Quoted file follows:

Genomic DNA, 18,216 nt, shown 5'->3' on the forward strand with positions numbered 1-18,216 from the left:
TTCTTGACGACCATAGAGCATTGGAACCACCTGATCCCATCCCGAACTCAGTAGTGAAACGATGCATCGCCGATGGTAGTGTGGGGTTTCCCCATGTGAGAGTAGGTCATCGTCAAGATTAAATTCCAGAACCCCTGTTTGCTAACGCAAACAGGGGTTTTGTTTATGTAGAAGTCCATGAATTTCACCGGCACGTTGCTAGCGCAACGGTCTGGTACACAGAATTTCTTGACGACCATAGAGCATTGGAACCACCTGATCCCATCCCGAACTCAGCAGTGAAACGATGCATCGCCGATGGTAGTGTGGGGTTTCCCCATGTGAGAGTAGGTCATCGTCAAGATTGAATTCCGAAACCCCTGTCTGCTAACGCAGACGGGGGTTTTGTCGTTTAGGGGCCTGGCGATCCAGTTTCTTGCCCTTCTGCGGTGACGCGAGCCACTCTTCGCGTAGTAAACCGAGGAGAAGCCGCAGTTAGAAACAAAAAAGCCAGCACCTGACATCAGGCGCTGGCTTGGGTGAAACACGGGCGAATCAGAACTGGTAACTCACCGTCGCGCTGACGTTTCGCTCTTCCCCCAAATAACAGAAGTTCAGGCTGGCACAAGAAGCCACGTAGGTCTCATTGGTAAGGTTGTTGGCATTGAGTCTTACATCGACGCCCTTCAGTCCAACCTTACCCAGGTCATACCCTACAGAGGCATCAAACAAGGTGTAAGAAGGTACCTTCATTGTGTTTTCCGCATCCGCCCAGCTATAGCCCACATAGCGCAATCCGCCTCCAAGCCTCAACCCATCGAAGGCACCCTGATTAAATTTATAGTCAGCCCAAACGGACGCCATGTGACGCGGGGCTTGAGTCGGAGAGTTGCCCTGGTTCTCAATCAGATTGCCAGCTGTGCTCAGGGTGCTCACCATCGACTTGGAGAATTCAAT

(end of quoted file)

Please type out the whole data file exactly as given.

Genomic DNA, 18,216 nt, shown 5'->3' on the forward strand with positions numbered 1-18,216 from the left:
TTCTTGACGACCATAGAGCATTGGAACCACCTGATCCCATCCCGAACTCAGTAGTGAAACGATGCATCGCCGATGGTAGTGTGGGGTTTCCCCATGTGAGAGTAGGTCATCGTCAAGATTAAATTCCAGAACCCCTGTTTGCTAACGCAAACAGGGGTTTTGTTTATGTAGAAGTCCATGAATTTCACCGGCACGTTGCTAGCGCAACGGTCTGGTACACAGAATTTCTTGACGACCATAGAGCATTGGAACCACCTGATCCCATCCCGAACTCAGCAGTGAAACGATGCATCGCCGATGGTAGTGTGGGGTTTCCCCATGTGAGAGTAGGTCATCGTCAAGATTGAATTCCGAAACCCCTGTCTGCTAACGCAGACGGGGGTTTTGTCGTTTAGGGGCCTGGCGATCCAGTTTCTTGCCCTTCTGCGGTGACGCGAGCCACTCTTCGCGTAGTAAACCGAGGAGAAGCCGCAGTTAGAAACAAAAAAGCCAGCACCTGACATCAGGCGCTGGCTTGGGTGAAACACGGGCGAATCAGAACTGGTAACTCACCGTCGCGCTGACGTTTCGCTCTTCCCCCAAATAACAGAAGTTCAGGCTGGCACAAGAAGCCACGTAGGTCTCATTGGTAAGGTTGTTGGCATTGAGTCTTACATCGACGCCCTTCAGTCCAACCTTACCCAGGTCATACCCTACAGAGGCATCAAACAAGGTGTAAGAAGGTACCTTCATTGTGTTTTCCGCATCCGCCCAGCTATAGCCCACATAGCGCAATCCGCCTCCAAGCCTCAACCCATCGAAGGCACCCTGATTAAATTTATAGTCAGCCCAAACGGACGCCATGTGACGCGGGGCTTGAGTCGGAGAGTTGCCCTGGTTCTCAATCAGATTGCCAGCTGTGCTCAGGGTGCTCACCATCGACTTGGAGAATTCAAT